Statistics have shown that while a larger majority of homeless are addicts than the general population, any one homeless person is not any more likely to be a criminal than a housed person, with one legal exception: camping ordinances. It is true that the homeless are as much as a hundred percent more likely to break a camping ordinance than a housed person. But, of course, they break that law just by being a homeless person, whether they desired to break that law or not. In most cities in the United States, it is a criminal act to be a homeless person in the city in which one has been raised and lives. But in the area of violent crime, such as rape, murder, burglary or mugging, a homeless person is less likely to perpetuate such a crime than a housed person.
Myth: Most homeless people are addicts
It is estimated that 25-40 percent of all homeless are addicted to a substance. If we are only including the chronic homeless, that statistic is higher. But even if we are only including that population, we must ask the question of what situation caused which. Was it the addiction that caused homelessness or the homelessness that caused the addiction? It depends on the person. But many people find that once they are off the street (and on anti-depression medication) they no longer find that they need or desire to continue with their addiction.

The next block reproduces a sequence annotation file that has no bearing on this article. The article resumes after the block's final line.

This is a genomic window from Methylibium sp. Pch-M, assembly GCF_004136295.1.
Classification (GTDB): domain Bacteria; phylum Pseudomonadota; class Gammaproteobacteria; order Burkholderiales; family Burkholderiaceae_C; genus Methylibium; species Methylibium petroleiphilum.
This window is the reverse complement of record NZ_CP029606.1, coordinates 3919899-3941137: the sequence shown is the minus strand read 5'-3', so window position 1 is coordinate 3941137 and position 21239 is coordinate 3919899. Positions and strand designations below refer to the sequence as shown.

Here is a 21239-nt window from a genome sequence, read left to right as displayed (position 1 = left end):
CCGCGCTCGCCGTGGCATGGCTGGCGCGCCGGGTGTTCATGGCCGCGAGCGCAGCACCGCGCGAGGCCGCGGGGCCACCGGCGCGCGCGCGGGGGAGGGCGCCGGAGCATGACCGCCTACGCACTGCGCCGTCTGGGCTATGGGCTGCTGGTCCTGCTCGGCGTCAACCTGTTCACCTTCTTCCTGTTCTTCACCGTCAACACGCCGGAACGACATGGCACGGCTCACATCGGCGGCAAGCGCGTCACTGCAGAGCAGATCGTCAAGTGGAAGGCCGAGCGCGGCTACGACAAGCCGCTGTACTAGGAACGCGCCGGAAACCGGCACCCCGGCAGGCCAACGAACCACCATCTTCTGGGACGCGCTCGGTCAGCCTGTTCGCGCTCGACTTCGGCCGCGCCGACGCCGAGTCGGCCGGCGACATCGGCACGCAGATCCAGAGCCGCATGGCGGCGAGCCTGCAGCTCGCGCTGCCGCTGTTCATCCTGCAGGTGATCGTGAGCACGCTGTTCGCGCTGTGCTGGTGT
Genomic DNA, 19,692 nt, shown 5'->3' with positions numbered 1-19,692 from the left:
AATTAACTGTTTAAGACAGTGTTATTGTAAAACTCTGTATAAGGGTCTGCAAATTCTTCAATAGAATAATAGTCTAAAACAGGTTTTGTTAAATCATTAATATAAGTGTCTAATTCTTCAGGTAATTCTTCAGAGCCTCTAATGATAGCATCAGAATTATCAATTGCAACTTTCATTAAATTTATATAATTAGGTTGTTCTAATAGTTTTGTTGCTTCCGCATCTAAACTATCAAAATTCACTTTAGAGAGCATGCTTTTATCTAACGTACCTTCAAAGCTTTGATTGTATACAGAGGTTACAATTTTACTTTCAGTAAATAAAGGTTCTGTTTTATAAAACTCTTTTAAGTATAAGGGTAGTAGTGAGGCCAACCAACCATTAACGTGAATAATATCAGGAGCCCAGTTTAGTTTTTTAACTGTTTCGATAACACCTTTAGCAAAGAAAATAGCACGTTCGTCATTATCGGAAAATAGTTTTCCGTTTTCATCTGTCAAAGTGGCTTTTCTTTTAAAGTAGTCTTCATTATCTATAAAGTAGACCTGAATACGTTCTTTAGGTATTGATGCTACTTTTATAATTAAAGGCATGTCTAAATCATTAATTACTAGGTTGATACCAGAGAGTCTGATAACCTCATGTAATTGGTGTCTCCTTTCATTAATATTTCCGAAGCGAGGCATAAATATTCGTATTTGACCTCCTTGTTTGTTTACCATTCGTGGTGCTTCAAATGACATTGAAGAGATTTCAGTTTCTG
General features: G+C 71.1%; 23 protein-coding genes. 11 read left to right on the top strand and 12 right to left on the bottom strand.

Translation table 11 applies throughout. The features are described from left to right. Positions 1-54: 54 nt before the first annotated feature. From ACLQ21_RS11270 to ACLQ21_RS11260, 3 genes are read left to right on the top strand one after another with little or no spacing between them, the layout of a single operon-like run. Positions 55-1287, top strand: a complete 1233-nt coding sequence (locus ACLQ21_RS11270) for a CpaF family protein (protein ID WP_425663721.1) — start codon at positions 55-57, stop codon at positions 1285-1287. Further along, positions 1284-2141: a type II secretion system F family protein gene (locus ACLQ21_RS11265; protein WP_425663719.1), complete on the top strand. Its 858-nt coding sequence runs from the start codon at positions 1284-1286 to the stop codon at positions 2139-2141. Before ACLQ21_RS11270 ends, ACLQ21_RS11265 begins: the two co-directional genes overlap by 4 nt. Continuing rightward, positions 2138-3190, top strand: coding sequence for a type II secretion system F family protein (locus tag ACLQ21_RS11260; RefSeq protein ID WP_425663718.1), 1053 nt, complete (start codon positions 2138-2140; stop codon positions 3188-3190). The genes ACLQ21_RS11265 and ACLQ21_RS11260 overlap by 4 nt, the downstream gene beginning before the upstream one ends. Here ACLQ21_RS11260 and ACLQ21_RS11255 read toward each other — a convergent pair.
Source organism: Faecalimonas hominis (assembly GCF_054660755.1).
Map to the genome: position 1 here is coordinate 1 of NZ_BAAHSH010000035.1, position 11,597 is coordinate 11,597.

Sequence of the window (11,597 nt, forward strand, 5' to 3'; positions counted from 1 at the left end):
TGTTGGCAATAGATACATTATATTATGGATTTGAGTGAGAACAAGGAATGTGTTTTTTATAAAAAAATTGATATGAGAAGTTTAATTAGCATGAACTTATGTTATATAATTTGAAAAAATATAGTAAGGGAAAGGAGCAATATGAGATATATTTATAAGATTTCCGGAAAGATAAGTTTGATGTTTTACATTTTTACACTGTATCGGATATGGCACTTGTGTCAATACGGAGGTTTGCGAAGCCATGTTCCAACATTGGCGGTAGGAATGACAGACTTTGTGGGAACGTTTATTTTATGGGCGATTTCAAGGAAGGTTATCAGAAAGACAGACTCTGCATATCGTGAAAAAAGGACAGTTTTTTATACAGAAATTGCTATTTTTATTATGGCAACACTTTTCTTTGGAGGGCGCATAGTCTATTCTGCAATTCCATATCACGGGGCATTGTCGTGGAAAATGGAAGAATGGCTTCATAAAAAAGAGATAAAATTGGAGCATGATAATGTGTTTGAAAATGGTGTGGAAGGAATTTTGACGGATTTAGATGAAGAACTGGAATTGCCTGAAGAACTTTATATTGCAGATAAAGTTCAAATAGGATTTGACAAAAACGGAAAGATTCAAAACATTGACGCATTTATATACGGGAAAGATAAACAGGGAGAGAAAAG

Myth: Most homeless people are mentally ill
It is estimated that from 15-25 percent of all homeless are mentally ill, far below “most.” However, since in the general population of the United States up to 40 percent of all people are diagnosed with a mental illness sometime in their lives, it must be seen that there is something amiss with these statistics. From what I have found, the lower statistic for homeless people indicate those who are diagnosed with a mental illness. But since more than half of all homeless people are without any heath care insurance, then most would not have been able to be diagnosed, and even of those who were diagnosed, many of them deny the diagnosis. Thus, we should amend the statistic to say that the amount of homeless that are mentally ill is unknown, but the number might reach as much as half.